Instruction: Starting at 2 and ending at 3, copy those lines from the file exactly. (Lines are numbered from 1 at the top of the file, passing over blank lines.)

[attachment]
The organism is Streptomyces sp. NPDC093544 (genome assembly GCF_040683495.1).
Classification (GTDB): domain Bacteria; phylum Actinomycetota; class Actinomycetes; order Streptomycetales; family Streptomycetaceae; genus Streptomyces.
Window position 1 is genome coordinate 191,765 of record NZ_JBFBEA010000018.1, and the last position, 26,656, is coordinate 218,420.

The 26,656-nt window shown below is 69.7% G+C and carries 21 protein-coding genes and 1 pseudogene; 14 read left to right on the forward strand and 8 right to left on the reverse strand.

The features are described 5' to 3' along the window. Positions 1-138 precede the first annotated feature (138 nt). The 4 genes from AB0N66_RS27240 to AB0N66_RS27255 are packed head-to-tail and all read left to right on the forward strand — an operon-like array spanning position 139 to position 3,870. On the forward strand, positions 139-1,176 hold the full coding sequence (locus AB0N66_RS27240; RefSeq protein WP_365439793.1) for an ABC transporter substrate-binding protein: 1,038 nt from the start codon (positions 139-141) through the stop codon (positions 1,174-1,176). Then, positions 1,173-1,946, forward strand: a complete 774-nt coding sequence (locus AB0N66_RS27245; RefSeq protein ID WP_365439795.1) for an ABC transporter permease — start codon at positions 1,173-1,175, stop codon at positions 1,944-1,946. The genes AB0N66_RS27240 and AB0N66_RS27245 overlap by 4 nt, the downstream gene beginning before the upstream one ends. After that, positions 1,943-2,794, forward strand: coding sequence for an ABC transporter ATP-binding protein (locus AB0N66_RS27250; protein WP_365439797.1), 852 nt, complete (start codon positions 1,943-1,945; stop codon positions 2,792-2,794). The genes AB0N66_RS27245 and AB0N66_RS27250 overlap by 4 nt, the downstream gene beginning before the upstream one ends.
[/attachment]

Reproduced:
Classification (GTDB): domain Bacteria; phylum Actinomycetota; class Actinomycetes; order Streptomycetales; family Streptomycetaceae; genus Streptomyces.
Window position 1 is genome coordinate 191,765 of record NZ_JBFBEA010000018.1, and the last position, 26,656, is coordinate 218,420.